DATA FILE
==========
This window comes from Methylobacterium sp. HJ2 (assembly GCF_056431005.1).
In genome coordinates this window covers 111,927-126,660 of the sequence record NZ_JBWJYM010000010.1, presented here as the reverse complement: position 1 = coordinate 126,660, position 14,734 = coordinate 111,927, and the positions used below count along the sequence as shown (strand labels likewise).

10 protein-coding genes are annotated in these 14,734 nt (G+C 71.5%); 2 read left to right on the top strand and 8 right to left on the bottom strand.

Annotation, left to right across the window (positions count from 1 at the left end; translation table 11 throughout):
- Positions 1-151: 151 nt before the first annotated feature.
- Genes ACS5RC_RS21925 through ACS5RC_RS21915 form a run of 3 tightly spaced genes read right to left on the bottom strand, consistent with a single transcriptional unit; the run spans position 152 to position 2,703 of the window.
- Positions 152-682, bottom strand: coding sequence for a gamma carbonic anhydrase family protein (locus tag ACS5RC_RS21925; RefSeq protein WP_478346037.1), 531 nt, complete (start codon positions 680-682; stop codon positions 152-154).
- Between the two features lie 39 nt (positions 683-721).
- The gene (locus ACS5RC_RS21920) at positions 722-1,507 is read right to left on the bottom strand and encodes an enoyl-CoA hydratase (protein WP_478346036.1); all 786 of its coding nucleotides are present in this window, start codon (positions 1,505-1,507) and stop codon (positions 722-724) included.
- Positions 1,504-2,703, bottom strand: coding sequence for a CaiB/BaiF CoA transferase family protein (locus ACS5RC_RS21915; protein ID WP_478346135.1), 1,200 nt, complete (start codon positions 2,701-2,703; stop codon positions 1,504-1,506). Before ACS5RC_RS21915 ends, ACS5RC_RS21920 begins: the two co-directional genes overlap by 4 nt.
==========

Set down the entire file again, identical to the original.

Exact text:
This window comes from Methylobacterium sp. HJ2 (assembly GCF_056431005.1).
In genome coordinates this window covers 111,927-126,660 of the sequence record NZ_JBWJYM010000010.1, presented here as the reverse complement: position 1 = coordinate 126,660, position 14,734 = coordinate 111,927, and the positions used below count along the sequence as shown (strand labels likewise).

10 protein-coding genes are annotated in these 14,734 nt (G+C 71.5%); 2 read left to right on the top strand and 8 right to left on the bottom strand.

Annotation, left to right across the window (positions count from 1 at the left end; translation table 11 throughout):
- Positions 1-151: 151 nt before the first annotated feature.
- Genes ACS5RC_RS21925 through ACS5RC_RS21915 form a run of 3 tightly spaced genes read right to left on the bottom strand, consistent with a single transcriptional unit; the run spans position 152 to position 2,703 of the window.
- Positions 152-682, bottom strand: coding sequence for a gamma carbonic anhydrase family protein (locus tag ACS5RC_RS21925; RefSeq protein WP_478346037.1), 531 nt, complete (start codon positions 680-682; stop codon positions 152-154).
- Between the two features lie 39 nt (positions 683-721).
- The gene (locus ACS5RC_RS21920) at positions 722-1,507 is read right to left on the bottom strand and encodes an enoyl-CoA hydratase (protein WP_478346036.1); all 786 of its coding nucleotides are present in this window, start codon (positions 1,505-1,507) and stop codon (positions 722-724) included.
- Positions 1,504-2,703, bottom strand: coding sequence for a CaiB/BaiF CoA transferase family protein (locus ACS5RC_RS21915; protein ID WP_478346135.1), 1,200 nt, complete (start codon positions 2,701-2,703; stop codon positions 1,504-1,506). Before ACS5RC_RS21915 ends, ACS5RC_RS21920 begins: the two co-directional genes overlap by 4 nt.